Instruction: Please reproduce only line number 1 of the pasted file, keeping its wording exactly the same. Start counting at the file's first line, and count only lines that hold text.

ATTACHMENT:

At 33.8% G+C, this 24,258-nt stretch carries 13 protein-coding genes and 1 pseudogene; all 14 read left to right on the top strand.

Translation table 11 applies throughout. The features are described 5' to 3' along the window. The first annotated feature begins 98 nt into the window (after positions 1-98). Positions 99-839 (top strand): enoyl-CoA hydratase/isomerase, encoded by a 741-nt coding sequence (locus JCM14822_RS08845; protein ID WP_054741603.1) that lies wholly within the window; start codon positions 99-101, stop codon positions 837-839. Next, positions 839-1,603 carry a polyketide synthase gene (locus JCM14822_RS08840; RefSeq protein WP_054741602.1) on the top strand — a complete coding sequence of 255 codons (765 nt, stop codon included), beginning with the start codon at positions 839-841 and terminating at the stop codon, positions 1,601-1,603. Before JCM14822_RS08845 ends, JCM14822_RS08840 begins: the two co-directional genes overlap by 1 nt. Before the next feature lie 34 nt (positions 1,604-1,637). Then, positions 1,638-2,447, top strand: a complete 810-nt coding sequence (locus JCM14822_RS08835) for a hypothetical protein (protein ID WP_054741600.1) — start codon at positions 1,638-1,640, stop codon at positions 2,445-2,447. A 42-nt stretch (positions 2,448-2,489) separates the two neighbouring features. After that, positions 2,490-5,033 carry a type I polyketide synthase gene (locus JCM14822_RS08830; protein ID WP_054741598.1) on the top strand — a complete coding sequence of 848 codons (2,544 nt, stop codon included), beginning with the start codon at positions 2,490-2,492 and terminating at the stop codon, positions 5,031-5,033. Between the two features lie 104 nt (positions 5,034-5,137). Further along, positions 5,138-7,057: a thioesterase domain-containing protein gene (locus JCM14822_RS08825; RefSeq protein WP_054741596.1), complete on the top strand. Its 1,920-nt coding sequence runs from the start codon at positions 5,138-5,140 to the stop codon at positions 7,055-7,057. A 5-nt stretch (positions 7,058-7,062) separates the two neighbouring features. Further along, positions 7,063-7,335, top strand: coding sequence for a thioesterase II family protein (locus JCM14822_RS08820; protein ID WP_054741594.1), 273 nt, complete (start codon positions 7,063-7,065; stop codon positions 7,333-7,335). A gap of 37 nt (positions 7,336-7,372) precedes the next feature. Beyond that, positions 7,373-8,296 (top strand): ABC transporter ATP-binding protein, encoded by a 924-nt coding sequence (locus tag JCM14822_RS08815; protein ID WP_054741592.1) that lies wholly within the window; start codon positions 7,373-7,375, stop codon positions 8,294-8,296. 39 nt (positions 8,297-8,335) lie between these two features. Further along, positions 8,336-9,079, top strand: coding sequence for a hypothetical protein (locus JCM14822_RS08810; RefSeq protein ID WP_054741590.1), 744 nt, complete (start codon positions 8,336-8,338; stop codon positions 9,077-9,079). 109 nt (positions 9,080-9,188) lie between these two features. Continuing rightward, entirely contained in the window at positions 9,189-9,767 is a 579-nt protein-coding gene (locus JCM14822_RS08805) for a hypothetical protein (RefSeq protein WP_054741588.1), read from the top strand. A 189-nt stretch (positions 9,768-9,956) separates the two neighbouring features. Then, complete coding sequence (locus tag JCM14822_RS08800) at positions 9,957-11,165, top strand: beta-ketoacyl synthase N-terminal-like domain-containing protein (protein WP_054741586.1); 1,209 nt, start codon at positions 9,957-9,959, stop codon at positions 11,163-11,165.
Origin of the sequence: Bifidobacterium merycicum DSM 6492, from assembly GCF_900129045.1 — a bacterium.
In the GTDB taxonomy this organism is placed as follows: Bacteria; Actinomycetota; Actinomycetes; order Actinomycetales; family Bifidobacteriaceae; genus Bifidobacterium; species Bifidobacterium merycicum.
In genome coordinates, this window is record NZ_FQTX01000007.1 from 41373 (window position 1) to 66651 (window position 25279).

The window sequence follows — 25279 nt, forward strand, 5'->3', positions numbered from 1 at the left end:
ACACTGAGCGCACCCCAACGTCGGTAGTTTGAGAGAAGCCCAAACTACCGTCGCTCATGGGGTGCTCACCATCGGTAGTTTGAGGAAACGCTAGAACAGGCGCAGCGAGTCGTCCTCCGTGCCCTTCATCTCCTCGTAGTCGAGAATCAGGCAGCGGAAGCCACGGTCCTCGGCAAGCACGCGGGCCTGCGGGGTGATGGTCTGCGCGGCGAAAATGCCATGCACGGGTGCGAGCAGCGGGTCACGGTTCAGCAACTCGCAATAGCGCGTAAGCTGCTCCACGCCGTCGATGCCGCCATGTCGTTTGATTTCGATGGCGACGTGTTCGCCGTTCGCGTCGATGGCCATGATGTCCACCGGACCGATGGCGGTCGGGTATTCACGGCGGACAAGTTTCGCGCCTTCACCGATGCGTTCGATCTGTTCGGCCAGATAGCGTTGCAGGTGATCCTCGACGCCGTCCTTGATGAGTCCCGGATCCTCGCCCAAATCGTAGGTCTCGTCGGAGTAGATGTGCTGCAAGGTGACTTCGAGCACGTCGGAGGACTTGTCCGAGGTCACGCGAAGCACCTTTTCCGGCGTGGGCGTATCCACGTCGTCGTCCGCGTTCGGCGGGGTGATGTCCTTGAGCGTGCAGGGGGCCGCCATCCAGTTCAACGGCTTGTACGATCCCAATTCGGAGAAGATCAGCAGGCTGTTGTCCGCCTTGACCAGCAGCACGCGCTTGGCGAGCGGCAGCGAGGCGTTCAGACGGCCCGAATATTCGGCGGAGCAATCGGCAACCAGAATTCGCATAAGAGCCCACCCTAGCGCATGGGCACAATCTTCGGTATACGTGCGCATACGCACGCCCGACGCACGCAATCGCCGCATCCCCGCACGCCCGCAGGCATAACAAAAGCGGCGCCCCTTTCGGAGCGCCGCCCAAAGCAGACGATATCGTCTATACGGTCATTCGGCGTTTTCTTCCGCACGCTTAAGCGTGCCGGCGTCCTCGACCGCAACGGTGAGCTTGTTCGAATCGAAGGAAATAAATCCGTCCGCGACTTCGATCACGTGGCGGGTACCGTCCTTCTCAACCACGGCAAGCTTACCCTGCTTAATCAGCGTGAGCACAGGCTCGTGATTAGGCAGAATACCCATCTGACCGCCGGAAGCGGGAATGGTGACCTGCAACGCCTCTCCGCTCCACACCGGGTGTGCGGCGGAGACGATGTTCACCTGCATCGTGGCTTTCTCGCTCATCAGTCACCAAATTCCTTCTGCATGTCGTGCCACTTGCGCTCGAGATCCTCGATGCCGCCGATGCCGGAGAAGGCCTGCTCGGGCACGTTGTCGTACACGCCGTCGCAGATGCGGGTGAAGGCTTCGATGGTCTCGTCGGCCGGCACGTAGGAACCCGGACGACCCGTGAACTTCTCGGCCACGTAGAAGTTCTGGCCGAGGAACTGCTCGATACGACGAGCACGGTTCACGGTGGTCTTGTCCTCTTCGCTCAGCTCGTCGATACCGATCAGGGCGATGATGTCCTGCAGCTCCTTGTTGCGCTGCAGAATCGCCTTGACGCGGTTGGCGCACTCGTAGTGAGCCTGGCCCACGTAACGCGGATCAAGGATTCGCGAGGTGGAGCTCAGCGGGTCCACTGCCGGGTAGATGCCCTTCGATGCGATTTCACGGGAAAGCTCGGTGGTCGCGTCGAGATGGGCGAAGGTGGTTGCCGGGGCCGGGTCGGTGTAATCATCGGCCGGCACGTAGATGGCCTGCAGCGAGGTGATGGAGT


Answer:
At 33.8% G+C, this 24,258-nt stretch carries 13 protein-coding genes and 1 pseudogene; all 14 read left to right on the top strand.